Skip to comments.FAA Warns of GPS Outages This Month During Mysterious Tests on the West Coast
Posted on 06/07/2016 9:25:27 AM PDT by MarchonDC09122009
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The answer is staring you in the face, but you can’t see it because you are brainwashed.
What GPS does not do: GPS does not penetrate solid walls or structures well. It does not penetrate Earth. So signal strength becomes inadequate when you are in steep canyons, surrounded by tall buildings like in big city streets, or indoors or caves. Or if someone has a transmitter that is blasting noise on the carrier frequency.
If you have experienced this in Mexico and it was actual jamming, the only thing I could guess at was that south of the border, where the FCC cant enforce its rules, some cartel types could conceivably use jammers to frustrate law enforcement. But I doubt that's the case.
I don’t know what makes you so stupid but it really works.
What a retarded child.
It’s your GPS. Get one that’s intended to be international.
“Then please explain the bit about the signal disappearing as you drive south into Mexico.”
I’ve used GPS in Mexico, Bolivia, and Paraguay. As long as my antenna can “see” three sats I’m OK.
The signal can be obscured by clouds and rain but the sig definitely comes from the GPS constellation.
DGPS is a system that uses ground-based transmitters to enhance the 17 meter accuracy of GPS, DGPS is definitely ground-based, but sat GPS coverage is pretty much global except for parts of Antarctica where the birds are too close to the horizon to get three at a time.
Mom and I used paper maps on our last big road trip. We only turned the GPS on occasionally, to verify where we were if there weren’t enough landmarks. We got there and back, and had a wonderful time.
A few times during the drive, we’d comment about people my age who couldn’t read a map to save their life. It’s a little disturbing how techno-dependent my generation has gotten!
For persistent Flat-Earthers:
Yes, I’ve also used my satellite based GPS in very remote moutains, valleys, canyons, south of the border down to Chile and even in Nepal.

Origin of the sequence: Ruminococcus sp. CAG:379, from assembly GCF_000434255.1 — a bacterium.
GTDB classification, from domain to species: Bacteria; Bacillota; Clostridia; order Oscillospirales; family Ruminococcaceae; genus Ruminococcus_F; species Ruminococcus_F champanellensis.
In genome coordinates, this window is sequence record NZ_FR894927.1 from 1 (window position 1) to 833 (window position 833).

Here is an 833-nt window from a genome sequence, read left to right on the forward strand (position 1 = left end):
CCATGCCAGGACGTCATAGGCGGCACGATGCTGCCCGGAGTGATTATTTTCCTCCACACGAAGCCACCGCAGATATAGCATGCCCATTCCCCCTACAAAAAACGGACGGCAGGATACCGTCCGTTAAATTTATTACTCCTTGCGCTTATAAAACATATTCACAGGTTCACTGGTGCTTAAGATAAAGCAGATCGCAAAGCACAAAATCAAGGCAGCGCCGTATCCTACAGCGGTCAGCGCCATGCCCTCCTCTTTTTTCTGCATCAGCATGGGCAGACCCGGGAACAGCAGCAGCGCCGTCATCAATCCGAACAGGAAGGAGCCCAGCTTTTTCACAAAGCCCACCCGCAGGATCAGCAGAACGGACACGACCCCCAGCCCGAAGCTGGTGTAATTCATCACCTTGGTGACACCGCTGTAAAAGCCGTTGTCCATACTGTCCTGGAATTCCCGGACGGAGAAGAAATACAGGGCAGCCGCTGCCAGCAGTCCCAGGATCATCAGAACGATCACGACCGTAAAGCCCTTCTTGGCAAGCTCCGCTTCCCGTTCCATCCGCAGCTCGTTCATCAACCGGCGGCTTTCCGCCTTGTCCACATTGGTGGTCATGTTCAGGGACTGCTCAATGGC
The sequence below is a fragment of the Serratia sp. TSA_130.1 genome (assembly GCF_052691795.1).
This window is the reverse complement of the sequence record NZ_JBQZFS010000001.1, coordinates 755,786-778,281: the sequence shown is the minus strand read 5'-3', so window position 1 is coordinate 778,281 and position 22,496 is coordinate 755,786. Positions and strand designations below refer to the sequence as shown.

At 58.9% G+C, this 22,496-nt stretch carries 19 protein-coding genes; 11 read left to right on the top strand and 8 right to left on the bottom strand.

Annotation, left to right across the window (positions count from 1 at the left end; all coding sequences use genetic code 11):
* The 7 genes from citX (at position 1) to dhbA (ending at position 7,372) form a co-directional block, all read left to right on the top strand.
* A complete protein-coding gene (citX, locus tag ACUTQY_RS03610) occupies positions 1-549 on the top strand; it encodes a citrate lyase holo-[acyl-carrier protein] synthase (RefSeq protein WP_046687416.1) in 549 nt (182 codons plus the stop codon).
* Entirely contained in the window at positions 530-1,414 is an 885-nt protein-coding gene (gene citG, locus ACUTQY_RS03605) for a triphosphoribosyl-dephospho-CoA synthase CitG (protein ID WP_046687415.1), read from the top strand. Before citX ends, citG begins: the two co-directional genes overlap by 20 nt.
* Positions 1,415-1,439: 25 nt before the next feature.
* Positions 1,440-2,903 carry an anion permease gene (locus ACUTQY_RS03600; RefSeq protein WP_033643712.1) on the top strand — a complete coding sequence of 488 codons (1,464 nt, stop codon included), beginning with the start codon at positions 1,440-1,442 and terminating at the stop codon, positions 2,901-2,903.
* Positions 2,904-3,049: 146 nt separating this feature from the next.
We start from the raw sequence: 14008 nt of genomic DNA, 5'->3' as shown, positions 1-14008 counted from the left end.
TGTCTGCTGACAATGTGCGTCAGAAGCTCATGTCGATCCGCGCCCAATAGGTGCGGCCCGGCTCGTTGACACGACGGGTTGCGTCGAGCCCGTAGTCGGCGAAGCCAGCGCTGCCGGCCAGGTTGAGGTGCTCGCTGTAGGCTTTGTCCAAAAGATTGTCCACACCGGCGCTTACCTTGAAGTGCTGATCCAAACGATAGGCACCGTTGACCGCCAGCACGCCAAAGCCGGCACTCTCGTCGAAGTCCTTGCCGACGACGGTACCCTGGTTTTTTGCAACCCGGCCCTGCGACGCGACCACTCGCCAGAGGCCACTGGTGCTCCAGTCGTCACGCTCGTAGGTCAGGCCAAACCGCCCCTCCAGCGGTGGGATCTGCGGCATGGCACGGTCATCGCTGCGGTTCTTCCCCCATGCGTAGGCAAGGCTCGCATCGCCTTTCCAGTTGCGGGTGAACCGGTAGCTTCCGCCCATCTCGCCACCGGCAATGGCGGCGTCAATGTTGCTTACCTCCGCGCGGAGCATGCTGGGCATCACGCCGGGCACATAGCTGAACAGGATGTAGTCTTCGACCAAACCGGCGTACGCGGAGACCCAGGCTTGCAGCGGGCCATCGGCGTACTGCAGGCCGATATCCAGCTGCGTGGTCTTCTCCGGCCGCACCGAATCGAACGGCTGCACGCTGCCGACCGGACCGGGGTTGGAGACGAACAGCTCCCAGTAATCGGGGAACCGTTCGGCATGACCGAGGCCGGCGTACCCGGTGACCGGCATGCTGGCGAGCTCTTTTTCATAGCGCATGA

GPS is most definitely satellite based, as was the Delorme Iridium satellite phone that helped save my life in a remote mountain ravine a few years ago.
I’ll use GPS but honestly find the voice prompts distracting while I’m driving. I usually study the route beforehand, and have it on with the sound turned off just in case. I guess I’m just too old-school, lol.
Wow, you need to adjust your tin-foil hat.
The GPS system is satellite-based, although there are ground-based augmentation systems that essentially broadcast a correction: the ground station is at a known position, and broadcasts the difference between the known position and the position measured via GPS. GPS receivers apply this correction and display a more accurate position. It's known as D-GPS, or differential GPS.
GPS satellite transmissions are very weak, just above the noise floor. So, it takes a sophisticated receiver with lots of signal processing to lock on to it. As a result, a ground transmitter can easily interfere by simply broadcasting noise on the GPS downlink frequencies. A stronger signal will interfere over a wider area.
Also, the DoD has the ability to control the satellite constellation over a specific area of the Earth. GPS satellites can degrade the accuracy by introducing random error into the signal, and by doing so for all satellites as they pass over a particular part of the Earth, the GPS constellation becomes less useful or even useless in that area.
The DoD has done this over war zones where they may or may not be operating. But, military GPS receivers are not affected, because they use a separate encrypted signal.
Even at the poles you can get more than 4 at any time. You can solve for lat/long with 3, but you need 4 or more to solve for lat/long/altitude. You are actually also solving for time in both cases (number of range equations equals number of unknowns, for those that are interested in the math. At least that’s the academic way of looking at it. In practice its done with matrix equations and least squares, for those interested in even more complex math).
Perhaps the info you have is dated to when the constellation was not built out. There are almost always 30 to 32 GPS satellites up and running at any time these days.
I seem to remember this happening last year too.
GPS jammers are widely available. You can buy them on the 'Net, or build your own. They are illegal, but that hasn't stopped people from using them.
There was a case a few years ago in NJ: GPS reception around the Newark airport area was having an outage every day, about the same time. They set up direction-finding equipment, and identified a truck that was carrying a jamming transmitter.
It turned out the driver was using it to jam the GPS tracking device in his truck, so his employer wouldn't know what he was doing.
No one is explaining exactly what is going on, but I suspect the DoD is not testing jammers -- they are testing GPS receivers that are intended to be resistant to jamming.
Then whatever will those who have to have their cute kitty videos do?
Our military trains to fight in the GPS denied environment more and more as the sophistication of our adversaries increases.
GPS is a great tool in warfare and spawned its own industry in the civil world, but its is also a big target that our adversaries consider a vulnerability. So our guys are working on ways to perform their duties with and without it.
They’re all enemy agents anyway, getting secret messages inbetween frames ;)
Can’t jam a compass.
I know where this is! 17/81 Split in Kirkwood NY!
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